“Our Coffee & Our People”: The Starbucks 1992 Investor Letter

Matt Preuss
Marketing Manager
The 1992 Starbucks Shareholder Letter
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Howard Schultz recently announced that he will be stepping down as executive chairman of Starbucks; exactly 26 years after their initial public offering. In 26 years as a public company, Howard helped transform Starbucks from a small coffee chain into a global brand with over 27,000 locations.

In our newest investor letter, we can take a look at the 1992 Starbucks Shareholder Letter; their first as a publicly traded company. With no mentions of mobile ordering, international expansion, or Unicorn Frappuccinos it is remarkable to see the growth that Starbucks experienced with Howard Schultz at the helm. Expanding from 154 to 27,000+ locations two things have stayed true throughout; Starbuck’s commitment to their people and their coffee.

All of the charts, images, quotes, and emphasis below were added by us. You can find the original 1992 Starbucks Shareholder Letter here.

The 1992 Starbucks Shareholder Letter


Every successful business has its competitive advantage. At Starbucks we have two: Our coffee and our people. Since our inception in 1971, Starbucks has been based on an unrelenting (some would say fanatical) devotion to providing its customers with the best possible cup of coffee.

In Howard’s last shareholder letter (2016) this still rings true. Starbucks has continued to double down on enhancing the lives of their “partners” and the communities where they live and work.

One indicator of this passionate commitment is the question we ask ourselves whenever we assess our efforts: are they as good as the coffee? Our retail stores are intended to be environments worthy of housing the finest coffees which nature and skilled human labor can provide. Dedication to quality, in the cup, is what Starbucks is all about.

At the time of their IPO Starbucks was doing ~100,000 transactions at their retail stores a week. As of 2016? 85M+ transactions a week across their retail stores. In addition to their focus on people, Starbucks has scaled their transactions while staying true to their focus on quality coffee. Below is an excerpt from Howard’s letter to partners announcing his departure:

“Sourcing and roasting the highest quality arabica coffee will always be our heritage. Never stop reaffirming Starbucks leadership position in all things coffee. I can think of no better expression of this than our Reserve stores.”

A look inside the experimental Starbucks Reserve in Chicago.

Many of the specifics that make our company seem unique to others are, to our way of thinking, simply natural, even inevitable, consequences of this core attitude and aspiration. Quality coffees are grown, roasted, brewed, by quality people, and the welfare of the people, the planet and product are inextricably linked. Our “employees” are called partners, and this is literally true, since every individual is offered stock options.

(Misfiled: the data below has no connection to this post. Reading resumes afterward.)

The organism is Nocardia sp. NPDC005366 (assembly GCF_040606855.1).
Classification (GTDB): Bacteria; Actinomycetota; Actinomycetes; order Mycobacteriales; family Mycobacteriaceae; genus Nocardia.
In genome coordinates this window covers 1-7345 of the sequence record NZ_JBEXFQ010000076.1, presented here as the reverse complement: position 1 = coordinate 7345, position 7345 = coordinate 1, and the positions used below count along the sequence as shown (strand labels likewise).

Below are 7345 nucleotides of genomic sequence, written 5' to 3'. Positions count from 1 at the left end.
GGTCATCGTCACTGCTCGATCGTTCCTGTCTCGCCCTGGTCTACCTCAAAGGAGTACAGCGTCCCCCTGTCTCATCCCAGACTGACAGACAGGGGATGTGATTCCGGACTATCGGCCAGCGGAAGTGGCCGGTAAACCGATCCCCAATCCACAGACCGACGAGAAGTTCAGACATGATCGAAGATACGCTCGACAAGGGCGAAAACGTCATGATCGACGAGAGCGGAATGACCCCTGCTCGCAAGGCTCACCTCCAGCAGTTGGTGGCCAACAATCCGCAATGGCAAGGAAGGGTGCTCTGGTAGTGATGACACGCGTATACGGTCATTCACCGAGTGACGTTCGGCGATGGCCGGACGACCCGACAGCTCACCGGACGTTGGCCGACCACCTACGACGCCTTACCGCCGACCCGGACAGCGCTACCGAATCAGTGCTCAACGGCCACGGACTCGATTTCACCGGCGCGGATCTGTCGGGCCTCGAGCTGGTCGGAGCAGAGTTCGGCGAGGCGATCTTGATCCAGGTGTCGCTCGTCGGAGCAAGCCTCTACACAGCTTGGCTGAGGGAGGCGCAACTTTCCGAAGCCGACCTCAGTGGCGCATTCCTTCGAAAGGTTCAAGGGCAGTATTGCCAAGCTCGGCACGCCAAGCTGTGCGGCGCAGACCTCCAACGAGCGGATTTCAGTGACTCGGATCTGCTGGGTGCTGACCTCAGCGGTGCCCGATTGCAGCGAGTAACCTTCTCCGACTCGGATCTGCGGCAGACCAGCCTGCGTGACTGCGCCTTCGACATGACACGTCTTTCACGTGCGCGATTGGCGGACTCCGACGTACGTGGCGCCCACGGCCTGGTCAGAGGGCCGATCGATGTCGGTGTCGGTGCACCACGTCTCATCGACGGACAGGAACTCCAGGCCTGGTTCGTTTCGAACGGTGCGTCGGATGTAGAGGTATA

We seek to seamlessly interweave variables that ensure quality for the customer with literal ownership in the company. We want to be the employer of choice in each market in which we do business. In order to achieve this goal we pay fairly, provide benefits to all whether part-time or full-time, and encourage individuality and open communication. Our environmental commitment begins with recycling and conserving wherever possible.

We donate coffee locally in every market, providing homeless shelters and hospices better coffee for free than many of our competitors offer at full price. We are also entering our second year as the West Coast’s largest corporate donor to CARE, the international aid and development organization. Starbucks, together with its customers, funds CARE programs in the coffee producing countries of Indonesia, Kenya and Guatemala, with an emphasis on disease prevention and increased literacy for children. This year has been an exceptionally rewarding one.

We achieved sales of $93,078,000 which were up 61.5% from 1991. We opened 53 new stores, including ones in our newest markets of San Diego, San Francisco and Denver.

To no surprise, Starbucks has not been able to sustain their growth rate after raising $25M+ from their IPO but have continued to grow store locations at a steady rate. In 2017 more brick-and-mortar stores closed since the start of the “Great Recession” (2007), yet Starbucks added 2,250 net new store locations over the course of the year. The commitment to their people, coffee, and culture has continued to resonate with customers around the world.

Also, we earned $4,104,000 after tax which represented a 70.4% increases versus a year ago. Lastly, Starbucks’ entrance into the world of publicly-owned companies this June was profoundly significant, both within the company and for the specialty coffee industry as a whole. It is an affirmation of our leadership position, but it is first and foremost a powerful demonstration of what can result from the joining together of great people and great coffee.

Howard Schultz

chairman, president, and chief executive officer

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